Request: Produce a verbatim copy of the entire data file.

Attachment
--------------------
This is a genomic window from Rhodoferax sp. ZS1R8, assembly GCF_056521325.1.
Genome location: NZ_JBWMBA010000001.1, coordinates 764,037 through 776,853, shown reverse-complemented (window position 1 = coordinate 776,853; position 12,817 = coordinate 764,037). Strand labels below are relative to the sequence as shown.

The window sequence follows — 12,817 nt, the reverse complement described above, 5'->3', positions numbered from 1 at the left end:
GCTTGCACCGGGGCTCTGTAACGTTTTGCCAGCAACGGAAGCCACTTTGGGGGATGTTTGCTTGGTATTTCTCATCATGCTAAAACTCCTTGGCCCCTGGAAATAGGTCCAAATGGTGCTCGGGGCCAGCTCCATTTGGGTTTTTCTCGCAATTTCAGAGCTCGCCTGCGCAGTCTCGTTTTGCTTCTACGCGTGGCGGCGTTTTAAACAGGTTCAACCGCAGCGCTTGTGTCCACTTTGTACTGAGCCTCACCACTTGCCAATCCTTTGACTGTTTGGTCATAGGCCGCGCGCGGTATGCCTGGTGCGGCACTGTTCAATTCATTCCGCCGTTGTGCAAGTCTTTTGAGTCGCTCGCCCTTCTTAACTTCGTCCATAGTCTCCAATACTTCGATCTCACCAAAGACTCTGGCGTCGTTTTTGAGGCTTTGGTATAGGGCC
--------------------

This is a genomic window from Rhodoferax sp. ZS1R8, assembly GCF_056521325.1.
Genome location: NZ_JBWMBA010000001.1, coordinates 764,037 through 776,853, shown reverse-complemented (window position 1 = coordinate 776,853; position 12,817 = coordinate 764,037). Strand labels below are relative to the sequence as shown.

The window sequence follows — 12,817 nt, the reverse complement described above, 5'->3', positions numbered from 1 at the left end:
GCTTGCACCGGGGCTCTGTAACGTTTTGCCAGCAACGGAAGCCACTTTGGGGGATGTTTGCTTGGTATTTCTCATCATGCTAAAACTCCTTGGCCCCTGGAAATAGGTCCAAATGGTGCTCGGGGCCAGCTCCATTTGGGTTTTTCTCGCAATTTCAGAGCTCGCCTGCGCAGTCTCGTTTTGCTTCTACGCGTGGCGGCGTTTTAAACAGGTTCAACCGCAGCGCTTGTGTCCACTTTGTACTGAGCCTCACCACTTGCCAATCCTTTGACTGTTTGGTCATAGGCCGCGCGCGGTATGCCTGGTGCGGCACTGTTCAATTCATTCCGCCGTTGTGCAAGTCTTTTGAGTCGCTCGCCCTTCTTAACTTCGTCCATAGTCTCCAATACTTCGATCTCACCAAAGACTCTGGCGTCGTTTTTGAGGCTTTGGTATAGGGCC